The operation of the expanded Panama Canal

The feature displayed at this post is a computerized scenario of Panamax cargo vessels as long as three American football fields and as wide as the largest cargo vessels made today transiting from the Atlantic Ocean to the Pacific Ocean or vices -a-versa.

As these vessels proceed through the locks, as many as six pilot boats will be needed for each cargo vessel under its own power, whereas the replaced system required railroad engines parallel to the vessel to pull each cargo vessel through the locks without damage to the side walls.

The entire system is carefully controlled by a bank of computers, sophisticated video monitors, and control systems to keep each vessel from hitting the sidewalks, some, inches away from the widest beam of the largest vessel.

Over 100 years ago, American companies completed the original Panama Canal after the French gave up its franchise as a result of the deaths of thousands of workers who succumbed to the bites of a particular mosquito.  President Theodore Roosevelt completed the Panama Canal from 1904 to 1914 through the intelligence, skill, and hard work of three men, whom I have denominated the three “G’s”.

Gen. George Goetthals of the Army Corps of Engineers, who superintended the project; Dr. William Crawford Gorgas, who discovered the particular mosquito whose bite caused dengue and yellow fever and then eradicated the deadly diseases through comprehensive sanitation procedures such as the removal of standing water and other breeding grounds for the insect; and finally, Col. David Gaillard, who superintended the most difficult work on the project.  Gaillard’s task was to blast through a mountain eight miles wide using dynamite to create the vital Culebra Cut. The Cut was originally known as the Gaillard Cut.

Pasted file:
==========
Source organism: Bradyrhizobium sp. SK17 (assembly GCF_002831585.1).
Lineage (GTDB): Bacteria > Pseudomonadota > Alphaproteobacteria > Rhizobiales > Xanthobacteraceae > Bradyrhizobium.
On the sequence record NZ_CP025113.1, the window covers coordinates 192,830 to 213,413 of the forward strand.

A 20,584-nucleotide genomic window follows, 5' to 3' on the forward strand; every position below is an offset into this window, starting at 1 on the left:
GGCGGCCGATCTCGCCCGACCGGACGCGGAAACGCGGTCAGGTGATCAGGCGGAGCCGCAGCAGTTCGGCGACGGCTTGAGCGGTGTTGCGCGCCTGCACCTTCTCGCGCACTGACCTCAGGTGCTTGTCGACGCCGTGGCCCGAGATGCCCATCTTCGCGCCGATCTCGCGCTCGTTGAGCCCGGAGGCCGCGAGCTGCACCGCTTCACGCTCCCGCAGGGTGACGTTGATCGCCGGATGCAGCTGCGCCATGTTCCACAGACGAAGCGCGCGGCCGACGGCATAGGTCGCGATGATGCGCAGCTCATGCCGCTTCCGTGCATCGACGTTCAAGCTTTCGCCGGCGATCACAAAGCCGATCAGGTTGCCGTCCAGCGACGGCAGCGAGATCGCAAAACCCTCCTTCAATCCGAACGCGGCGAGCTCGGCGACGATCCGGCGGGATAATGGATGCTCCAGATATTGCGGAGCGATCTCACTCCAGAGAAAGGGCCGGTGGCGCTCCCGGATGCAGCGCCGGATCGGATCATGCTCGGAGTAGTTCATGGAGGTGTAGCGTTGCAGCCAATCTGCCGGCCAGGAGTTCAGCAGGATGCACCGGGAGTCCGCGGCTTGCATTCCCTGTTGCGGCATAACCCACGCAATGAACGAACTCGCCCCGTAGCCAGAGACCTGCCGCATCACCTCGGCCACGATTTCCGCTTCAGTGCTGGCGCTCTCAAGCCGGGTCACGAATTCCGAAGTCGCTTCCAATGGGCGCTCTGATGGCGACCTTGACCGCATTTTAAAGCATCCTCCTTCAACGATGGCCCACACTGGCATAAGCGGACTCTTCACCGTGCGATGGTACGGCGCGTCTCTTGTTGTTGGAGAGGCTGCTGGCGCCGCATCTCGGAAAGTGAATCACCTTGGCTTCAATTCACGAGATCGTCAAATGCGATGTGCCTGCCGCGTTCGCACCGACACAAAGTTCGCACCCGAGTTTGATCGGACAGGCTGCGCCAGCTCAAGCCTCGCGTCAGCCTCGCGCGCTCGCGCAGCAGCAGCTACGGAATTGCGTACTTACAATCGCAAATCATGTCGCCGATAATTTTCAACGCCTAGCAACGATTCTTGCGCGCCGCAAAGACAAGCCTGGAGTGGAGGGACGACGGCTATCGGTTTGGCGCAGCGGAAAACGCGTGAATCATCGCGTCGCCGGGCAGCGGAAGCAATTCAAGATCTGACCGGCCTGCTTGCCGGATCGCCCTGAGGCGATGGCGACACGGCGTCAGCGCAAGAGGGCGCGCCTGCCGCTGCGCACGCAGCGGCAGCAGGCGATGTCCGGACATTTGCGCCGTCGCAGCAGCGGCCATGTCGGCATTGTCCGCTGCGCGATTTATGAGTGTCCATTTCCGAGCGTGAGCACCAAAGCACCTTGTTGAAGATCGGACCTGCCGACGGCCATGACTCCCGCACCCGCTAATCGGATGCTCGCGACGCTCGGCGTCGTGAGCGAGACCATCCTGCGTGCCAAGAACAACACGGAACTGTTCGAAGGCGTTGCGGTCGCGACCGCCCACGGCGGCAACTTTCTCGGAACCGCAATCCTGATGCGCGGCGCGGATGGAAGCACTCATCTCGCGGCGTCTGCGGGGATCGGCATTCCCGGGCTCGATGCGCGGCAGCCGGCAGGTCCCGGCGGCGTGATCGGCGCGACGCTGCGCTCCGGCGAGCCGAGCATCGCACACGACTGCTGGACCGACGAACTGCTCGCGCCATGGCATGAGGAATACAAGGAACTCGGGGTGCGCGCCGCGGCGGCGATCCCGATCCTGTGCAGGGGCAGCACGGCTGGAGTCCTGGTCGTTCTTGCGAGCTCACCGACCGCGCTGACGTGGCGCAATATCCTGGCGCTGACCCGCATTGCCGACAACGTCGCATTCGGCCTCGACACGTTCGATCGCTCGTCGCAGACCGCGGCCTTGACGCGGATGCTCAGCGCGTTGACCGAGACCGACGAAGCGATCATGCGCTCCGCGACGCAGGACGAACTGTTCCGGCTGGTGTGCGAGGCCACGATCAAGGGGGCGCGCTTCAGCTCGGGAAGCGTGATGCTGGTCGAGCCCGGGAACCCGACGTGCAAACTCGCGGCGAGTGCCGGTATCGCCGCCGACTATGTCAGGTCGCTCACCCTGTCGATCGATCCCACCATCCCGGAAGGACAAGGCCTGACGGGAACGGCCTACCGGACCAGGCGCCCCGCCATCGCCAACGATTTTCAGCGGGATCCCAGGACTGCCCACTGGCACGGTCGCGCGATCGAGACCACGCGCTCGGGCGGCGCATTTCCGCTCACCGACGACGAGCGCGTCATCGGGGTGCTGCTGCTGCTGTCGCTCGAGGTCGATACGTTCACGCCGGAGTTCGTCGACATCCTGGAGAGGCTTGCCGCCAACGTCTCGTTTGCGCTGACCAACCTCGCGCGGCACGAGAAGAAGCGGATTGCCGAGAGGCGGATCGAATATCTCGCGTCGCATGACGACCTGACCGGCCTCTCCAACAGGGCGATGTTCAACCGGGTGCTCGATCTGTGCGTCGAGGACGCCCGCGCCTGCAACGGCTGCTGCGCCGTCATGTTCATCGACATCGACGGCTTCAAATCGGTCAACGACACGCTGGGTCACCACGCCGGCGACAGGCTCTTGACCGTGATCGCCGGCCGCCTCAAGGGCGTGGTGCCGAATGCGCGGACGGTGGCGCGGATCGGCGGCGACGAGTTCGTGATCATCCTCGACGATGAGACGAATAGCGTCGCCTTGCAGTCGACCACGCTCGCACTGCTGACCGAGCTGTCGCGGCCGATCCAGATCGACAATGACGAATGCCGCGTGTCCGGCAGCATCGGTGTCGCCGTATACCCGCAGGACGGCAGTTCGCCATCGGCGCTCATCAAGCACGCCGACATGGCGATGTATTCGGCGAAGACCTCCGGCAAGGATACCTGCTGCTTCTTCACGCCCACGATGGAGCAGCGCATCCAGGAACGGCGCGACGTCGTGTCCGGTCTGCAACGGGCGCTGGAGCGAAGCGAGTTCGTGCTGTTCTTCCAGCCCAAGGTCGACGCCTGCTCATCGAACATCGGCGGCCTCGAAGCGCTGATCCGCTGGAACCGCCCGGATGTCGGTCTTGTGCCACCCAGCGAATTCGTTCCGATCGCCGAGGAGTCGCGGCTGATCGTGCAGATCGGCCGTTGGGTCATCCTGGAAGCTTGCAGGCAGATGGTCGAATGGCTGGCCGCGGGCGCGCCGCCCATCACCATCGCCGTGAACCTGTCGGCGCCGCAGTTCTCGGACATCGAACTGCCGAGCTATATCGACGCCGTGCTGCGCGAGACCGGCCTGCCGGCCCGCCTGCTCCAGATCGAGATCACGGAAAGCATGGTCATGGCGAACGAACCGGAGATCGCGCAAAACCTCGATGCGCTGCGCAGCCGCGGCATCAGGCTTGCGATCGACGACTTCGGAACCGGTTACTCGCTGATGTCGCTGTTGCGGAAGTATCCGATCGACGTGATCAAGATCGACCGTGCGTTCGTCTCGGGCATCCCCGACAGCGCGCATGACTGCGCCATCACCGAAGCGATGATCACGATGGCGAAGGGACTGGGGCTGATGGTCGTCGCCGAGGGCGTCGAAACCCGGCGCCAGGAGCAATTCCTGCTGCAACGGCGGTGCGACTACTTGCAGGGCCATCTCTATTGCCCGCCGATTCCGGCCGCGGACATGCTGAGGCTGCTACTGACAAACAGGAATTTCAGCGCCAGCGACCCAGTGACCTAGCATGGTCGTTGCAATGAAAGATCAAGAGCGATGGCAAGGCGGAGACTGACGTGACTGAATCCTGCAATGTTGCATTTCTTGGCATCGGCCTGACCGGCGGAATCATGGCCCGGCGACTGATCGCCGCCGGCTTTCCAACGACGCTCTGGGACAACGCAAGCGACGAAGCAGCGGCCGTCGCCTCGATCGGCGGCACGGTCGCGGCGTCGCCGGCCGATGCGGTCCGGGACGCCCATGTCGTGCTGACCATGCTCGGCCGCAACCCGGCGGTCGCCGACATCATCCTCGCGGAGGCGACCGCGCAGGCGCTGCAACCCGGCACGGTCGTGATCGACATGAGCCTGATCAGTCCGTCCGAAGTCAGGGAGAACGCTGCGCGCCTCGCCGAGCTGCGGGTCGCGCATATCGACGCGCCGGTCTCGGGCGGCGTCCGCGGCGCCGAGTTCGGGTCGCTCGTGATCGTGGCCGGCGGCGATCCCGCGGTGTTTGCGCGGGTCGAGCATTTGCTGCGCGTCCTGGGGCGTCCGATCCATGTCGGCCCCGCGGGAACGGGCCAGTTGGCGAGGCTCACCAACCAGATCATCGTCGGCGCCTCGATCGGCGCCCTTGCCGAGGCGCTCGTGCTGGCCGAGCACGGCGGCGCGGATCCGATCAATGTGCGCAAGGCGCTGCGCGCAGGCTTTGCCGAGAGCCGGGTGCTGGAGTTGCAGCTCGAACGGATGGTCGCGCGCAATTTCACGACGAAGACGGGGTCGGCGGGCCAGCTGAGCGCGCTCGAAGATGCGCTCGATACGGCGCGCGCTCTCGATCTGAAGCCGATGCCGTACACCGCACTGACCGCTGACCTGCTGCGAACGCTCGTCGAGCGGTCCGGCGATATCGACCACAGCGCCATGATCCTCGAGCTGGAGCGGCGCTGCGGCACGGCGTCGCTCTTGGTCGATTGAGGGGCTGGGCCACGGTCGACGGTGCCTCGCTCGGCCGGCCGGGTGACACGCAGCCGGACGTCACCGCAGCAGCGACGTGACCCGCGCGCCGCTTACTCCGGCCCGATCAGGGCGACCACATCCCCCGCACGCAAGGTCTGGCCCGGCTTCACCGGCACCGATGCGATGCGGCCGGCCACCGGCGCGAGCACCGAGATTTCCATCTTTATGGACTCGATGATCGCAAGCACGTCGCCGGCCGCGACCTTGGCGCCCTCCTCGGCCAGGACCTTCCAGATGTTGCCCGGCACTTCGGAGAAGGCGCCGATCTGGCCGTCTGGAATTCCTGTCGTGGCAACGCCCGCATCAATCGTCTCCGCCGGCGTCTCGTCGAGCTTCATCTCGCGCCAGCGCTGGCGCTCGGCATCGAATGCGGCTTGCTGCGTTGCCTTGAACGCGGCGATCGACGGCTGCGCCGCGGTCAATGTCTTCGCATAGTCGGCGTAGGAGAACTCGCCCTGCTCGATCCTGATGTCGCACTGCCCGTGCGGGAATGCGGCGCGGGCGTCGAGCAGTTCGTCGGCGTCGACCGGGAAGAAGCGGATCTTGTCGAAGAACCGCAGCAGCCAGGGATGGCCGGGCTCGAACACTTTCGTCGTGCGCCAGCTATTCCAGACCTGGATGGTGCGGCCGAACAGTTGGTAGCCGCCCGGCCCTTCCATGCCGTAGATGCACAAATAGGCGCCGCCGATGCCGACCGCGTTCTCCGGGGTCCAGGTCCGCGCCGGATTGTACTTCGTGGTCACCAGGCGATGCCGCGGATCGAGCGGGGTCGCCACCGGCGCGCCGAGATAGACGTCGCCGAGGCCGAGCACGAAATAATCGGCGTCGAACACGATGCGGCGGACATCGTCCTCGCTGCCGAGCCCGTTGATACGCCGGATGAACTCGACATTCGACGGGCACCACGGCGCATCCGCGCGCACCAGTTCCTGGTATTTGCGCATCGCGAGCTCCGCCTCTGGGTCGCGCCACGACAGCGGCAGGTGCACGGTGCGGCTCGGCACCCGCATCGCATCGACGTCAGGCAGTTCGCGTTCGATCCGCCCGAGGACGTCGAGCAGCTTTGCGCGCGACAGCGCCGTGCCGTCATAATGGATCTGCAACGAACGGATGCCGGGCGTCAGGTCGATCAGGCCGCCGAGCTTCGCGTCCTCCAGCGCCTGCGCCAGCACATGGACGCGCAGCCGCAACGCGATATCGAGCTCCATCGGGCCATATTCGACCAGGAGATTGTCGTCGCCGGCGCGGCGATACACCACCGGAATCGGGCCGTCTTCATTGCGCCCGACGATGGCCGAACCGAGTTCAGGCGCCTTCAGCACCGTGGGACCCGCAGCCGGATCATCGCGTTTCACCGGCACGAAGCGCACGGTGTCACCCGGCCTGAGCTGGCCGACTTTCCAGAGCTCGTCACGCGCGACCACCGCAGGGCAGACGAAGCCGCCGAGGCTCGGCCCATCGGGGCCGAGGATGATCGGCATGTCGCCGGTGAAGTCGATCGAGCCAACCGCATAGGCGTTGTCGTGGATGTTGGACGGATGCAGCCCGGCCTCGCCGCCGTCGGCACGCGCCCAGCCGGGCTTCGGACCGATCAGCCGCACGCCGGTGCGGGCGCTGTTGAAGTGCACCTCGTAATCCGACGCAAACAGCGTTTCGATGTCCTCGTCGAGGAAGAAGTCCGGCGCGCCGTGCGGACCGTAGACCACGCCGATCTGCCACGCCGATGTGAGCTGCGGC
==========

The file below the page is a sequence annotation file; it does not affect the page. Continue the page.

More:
Gaillard’s work was so arduous, it literally broke down  his health, leaving him completely incapacitated.   Not only was Gaillard unable to see the completion of the work, he was confined to Walter Reed Hospital in the nation’s capital when the work of the Canal was finally completed in 1914. He died soon thereafter. For my money, Gaillard’s name should be restored to its identification with the Cut  He deserves it.  For those of you who have read my book,”Florida’s Big Dig,” you will recall that David was a cousin of Henry Gaillard, one the four incorporators of the private Florida canal company that built what would become the Intracoastal Waterway from 1881 until 1912.

Enjoy this well-made video of the operating of the new Panama Canal when complete.



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